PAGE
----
Hidden in Plain Sight – Post 34

The vicarage was originally a timber framed house (part of which still exists inside the current building) but ended up in a ruinous state so the parishioners paid for part of it to be rebuilt in 1695 when Thomas Waltham became the vicar. The rest of the house was built in 1714 by George Jackson (vicar 1713 – 1719) with a £100 contribution from his parishioners.

The house was enlarged by T.H. Heathcote after he was appointed vicar in 1822 and it was extended again by his successor G.E. Deacon around 1861.

Although the vicarage has recently been sold off by the Church of England it still retains the original interior wood panelling and staircase from the timber framed building.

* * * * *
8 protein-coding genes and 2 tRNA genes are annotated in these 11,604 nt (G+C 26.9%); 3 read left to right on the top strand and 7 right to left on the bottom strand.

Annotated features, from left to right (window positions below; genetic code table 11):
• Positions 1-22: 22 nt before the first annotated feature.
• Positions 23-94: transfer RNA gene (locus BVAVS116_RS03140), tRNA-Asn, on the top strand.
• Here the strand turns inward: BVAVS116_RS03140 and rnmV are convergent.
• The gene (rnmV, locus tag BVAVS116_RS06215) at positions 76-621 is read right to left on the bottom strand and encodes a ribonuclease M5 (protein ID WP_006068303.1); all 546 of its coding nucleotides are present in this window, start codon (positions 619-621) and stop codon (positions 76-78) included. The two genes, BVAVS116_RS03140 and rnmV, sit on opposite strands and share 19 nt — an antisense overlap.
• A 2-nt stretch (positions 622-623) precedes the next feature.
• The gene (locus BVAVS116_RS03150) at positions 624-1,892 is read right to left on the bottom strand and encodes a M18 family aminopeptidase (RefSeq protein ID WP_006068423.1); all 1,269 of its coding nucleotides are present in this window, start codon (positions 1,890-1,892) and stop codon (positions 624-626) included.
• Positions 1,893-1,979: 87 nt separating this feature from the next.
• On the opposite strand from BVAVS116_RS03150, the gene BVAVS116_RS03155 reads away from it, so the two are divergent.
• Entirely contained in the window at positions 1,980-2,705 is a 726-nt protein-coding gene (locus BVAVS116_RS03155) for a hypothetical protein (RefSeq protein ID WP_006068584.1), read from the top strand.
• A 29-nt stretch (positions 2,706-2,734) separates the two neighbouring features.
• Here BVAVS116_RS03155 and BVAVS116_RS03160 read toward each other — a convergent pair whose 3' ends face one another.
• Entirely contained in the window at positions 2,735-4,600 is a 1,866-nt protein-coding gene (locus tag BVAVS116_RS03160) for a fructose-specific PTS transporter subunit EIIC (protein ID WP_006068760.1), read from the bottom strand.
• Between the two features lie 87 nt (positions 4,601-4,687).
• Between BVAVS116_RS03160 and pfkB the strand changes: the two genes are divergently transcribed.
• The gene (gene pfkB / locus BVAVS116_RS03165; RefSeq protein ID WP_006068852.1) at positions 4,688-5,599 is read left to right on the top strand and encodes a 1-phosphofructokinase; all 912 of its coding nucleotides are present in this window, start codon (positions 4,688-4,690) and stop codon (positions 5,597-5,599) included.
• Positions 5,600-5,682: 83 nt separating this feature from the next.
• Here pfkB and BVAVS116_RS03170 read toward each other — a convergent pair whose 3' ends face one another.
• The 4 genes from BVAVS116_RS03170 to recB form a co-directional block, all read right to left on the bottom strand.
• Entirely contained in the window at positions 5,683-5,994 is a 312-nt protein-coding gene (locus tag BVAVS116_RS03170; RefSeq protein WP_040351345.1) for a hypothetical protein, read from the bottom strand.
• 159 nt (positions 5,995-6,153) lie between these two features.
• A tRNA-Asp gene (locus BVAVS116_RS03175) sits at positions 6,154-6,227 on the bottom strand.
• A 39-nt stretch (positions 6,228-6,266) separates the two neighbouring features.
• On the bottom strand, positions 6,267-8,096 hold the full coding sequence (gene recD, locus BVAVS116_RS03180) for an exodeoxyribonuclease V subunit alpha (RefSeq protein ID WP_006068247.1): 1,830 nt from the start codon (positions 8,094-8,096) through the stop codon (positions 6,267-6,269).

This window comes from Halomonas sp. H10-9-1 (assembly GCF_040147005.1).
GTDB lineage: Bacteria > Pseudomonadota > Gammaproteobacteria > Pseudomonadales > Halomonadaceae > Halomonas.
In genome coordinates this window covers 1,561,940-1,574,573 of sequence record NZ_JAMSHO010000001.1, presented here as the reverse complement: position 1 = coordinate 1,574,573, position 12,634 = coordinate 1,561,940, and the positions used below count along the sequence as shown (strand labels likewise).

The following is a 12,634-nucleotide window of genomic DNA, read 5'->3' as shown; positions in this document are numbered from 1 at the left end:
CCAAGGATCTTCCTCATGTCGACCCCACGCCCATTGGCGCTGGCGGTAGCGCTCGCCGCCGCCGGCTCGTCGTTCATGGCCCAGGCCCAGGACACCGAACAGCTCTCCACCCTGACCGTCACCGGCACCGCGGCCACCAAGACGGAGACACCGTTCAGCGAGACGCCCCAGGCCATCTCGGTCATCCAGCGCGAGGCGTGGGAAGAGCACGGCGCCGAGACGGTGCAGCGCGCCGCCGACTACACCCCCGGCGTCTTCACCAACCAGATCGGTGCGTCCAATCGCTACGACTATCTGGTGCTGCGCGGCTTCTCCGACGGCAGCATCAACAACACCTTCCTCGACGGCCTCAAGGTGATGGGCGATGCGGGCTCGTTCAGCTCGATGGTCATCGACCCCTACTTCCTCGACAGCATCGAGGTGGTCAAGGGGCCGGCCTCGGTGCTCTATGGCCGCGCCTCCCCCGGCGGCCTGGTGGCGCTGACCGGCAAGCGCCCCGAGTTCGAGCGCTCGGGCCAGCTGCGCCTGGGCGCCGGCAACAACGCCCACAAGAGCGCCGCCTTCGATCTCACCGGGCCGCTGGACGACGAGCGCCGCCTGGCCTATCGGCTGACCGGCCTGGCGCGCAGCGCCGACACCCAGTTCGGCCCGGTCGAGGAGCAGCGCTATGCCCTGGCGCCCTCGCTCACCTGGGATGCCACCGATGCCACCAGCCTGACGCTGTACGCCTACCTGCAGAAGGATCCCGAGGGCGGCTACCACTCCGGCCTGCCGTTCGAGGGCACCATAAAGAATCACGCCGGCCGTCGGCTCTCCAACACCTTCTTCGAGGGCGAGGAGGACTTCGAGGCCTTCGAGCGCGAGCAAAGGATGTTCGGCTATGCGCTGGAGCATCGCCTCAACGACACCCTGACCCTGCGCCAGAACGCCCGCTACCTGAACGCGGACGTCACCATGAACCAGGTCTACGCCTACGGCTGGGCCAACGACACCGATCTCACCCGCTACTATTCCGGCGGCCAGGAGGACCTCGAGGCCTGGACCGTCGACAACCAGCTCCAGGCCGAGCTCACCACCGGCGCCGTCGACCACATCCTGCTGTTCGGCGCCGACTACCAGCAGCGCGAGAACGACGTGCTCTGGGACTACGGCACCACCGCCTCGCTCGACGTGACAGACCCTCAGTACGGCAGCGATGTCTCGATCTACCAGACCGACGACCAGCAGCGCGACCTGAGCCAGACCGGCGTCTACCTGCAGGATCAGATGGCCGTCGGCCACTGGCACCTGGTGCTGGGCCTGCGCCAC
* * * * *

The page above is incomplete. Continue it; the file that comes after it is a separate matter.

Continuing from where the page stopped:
English Heritage granted a Grade II listing on 13 April 1951.

Shooting Information:
Canon EOS 550D & 18-55mm Kit Lens
Feature Image – Exposure 1/640, Aperture f/4.5, ISO 100, Focal Length 18mm

One thought on “Hidden in Plain Sight – Post 34

  1. Being an American I’m maybe more stunned to read of a 300+ year old building, and then to read about it still having original woodwork is remarkable. Thank you for the history lesson, Dawn.


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